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Modelica® is a freely available, object-oriented multi-domain language for modeling of heterogeneous physical systems. It is suited for multi-domain modeling, as for example aerospace applications involving mechanical, electrical, hydraulic and control subsystems. In contrast to data flow-oriented languages with directed inputs and outputs, such as the widely known Matlab and its associated Simulink tool, Modelica employs an equation based modeling, which results in a faster modeling process and a significantly increased reusability of the models.

collage modelica

Modelica is designed such that it can be utilized in a similar way as an engineer builds a real system[1]: First trying to find standard components like motors, pumps and valves from manufacturers' catalogues with appropriate specifications and interfaces and only if there does not exist a particular subsystem, a component model would be newly constructed based on standardized interfaces. The language is developed under open source license since 1996 by the non-profit Modelica Association, based at Linköping University, Sweden.

Modelica supports both high level modeling by graphical composition and detailed library component modeling by equations. In order that the Modelica language and the Modelica libraries can be used, a Modelica translator is needed to transform a Modelica model into a form which can be efficiently simulated in an appropriate simulation environment. Differently to any causal-based simulators, algebraic loops are automatically solved, in Modelica based simulators, at compilation stage by employing powerful symbolic manipulations, therefore no iterative procedures are required resulting in faster simulations. Symbolic manipulation also allows Modelica based simulators to automatically generate linearised equations and Jacobian matrix of the system which would have to be derived manually or numerically with signal-flow based modelling.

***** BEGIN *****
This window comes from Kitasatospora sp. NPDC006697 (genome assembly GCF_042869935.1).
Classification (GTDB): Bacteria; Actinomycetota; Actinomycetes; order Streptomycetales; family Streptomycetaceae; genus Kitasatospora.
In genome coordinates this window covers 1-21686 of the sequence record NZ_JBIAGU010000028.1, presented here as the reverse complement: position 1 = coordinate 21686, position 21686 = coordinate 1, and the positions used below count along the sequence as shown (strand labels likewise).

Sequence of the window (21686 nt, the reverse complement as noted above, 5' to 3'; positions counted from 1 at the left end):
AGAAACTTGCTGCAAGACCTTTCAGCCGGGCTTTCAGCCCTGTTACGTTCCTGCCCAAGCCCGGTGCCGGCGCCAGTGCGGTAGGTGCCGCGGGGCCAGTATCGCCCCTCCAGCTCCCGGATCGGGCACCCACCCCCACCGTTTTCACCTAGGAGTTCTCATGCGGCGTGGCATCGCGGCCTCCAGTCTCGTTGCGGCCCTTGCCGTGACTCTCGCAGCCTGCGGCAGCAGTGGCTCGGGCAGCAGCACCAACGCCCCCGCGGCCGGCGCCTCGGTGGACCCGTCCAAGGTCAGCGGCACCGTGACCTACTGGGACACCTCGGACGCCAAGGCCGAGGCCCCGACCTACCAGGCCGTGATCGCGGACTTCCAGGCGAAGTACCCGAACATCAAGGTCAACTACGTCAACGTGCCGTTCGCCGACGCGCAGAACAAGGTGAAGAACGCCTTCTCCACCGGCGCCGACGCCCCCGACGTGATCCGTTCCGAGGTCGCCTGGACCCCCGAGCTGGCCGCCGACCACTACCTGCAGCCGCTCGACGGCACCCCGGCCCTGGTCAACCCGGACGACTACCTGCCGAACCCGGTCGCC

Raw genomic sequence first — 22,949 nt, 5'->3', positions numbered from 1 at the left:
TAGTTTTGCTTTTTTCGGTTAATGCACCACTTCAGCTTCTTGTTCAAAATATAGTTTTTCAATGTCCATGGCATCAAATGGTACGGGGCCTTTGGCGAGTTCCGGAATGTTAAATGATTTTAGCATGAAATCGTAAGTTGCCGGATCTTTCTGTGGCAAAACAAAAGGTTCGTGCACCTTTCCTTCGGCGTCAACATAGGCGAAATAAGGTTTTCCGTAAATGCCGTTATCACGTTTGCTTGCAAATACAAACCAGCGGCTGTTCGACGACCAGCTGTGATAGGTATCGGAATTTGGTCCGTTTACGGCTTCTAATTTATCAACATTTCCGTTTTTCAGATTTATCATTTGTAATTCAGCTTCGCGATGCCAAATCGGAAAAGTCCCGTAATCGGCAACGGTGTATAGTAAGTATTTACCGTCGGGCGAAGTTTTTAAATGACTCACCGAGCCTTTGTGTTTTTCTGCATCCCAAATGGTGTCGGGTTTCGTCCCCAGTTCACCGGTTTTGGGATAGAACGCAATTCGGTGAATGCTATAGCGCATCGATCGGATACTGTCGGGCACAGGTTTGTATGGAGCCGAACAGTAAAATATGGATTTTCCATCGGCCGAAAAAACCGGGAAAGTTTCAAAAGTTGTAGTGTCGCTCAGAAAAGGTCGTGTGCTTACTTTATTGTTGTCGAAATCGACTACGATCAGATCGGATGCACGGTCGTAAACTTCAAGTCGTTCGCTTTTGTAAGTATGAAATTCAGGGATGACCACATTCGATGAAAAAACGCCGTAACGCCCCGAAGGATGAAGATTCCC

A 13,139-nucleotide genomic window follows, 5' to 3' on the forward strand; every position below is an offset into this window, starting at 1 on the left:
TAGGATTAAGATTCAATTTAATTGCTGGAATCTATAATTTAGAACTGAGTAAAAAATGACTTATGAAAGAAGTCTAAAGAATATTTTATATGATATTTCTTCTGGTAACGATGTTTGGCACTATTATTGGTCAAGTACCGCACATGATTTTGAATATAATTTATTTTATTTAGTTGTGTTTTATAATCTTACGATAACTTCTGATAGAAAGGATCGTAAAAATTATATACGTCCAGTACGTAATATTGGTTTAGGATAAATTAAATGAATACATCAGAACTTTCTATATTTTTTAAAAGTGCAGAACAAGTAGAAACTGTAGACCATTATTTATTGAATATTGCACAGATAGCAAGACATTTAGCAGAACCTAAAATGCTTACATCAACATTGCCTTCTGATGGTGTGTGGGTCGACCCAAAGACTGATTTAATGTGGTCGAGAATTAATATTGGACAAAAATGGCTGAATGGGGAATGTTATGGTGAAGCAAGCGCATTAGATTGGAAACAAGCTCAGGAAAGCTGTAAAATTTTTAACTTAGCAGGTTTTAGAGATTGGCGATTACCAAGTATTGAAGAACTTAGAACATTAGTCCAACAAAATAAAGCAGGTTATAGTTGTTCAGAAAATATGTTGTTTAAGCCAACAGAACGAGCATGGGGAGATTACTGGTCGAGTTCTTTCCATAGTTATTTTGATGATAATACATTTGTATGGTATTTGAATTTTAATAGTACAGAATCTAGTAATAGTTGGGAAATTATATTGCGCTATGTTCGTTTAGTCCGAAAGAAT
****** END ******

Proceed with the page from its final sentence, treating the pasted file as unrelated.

Dymola from Dynasim ( is an example of a Modelica translator which is able to perform all necessary symbolic transformations for very large systems as well as for real time applications. A graphical editor for model editing and browsing, as well as a simulation environment are included for translation, and convenient interfaces to Matlab/ SIMULINK exist. For example, a Modelica model can be transformed into a SIMULINK S-function C mex-file which can be simulated in SIMULINK as an input/output block.

Models of standard engineering components are typically available in model libraries, which are mathematically described by differential, algebraic and discrete equations. Modelica Association develops and maintains a growing Modelica Standard Library that contains the most commonly used components, including among others analogue and digital electronics, electrical machines, translational and rotational mechanical systems, as well as input/output control blocks.

[1] “Modelica Language, Libraries, Tools, and Conferences”, M. Otter and H. Elmqvist, in Proc. of Modelica Conference, April, 2002.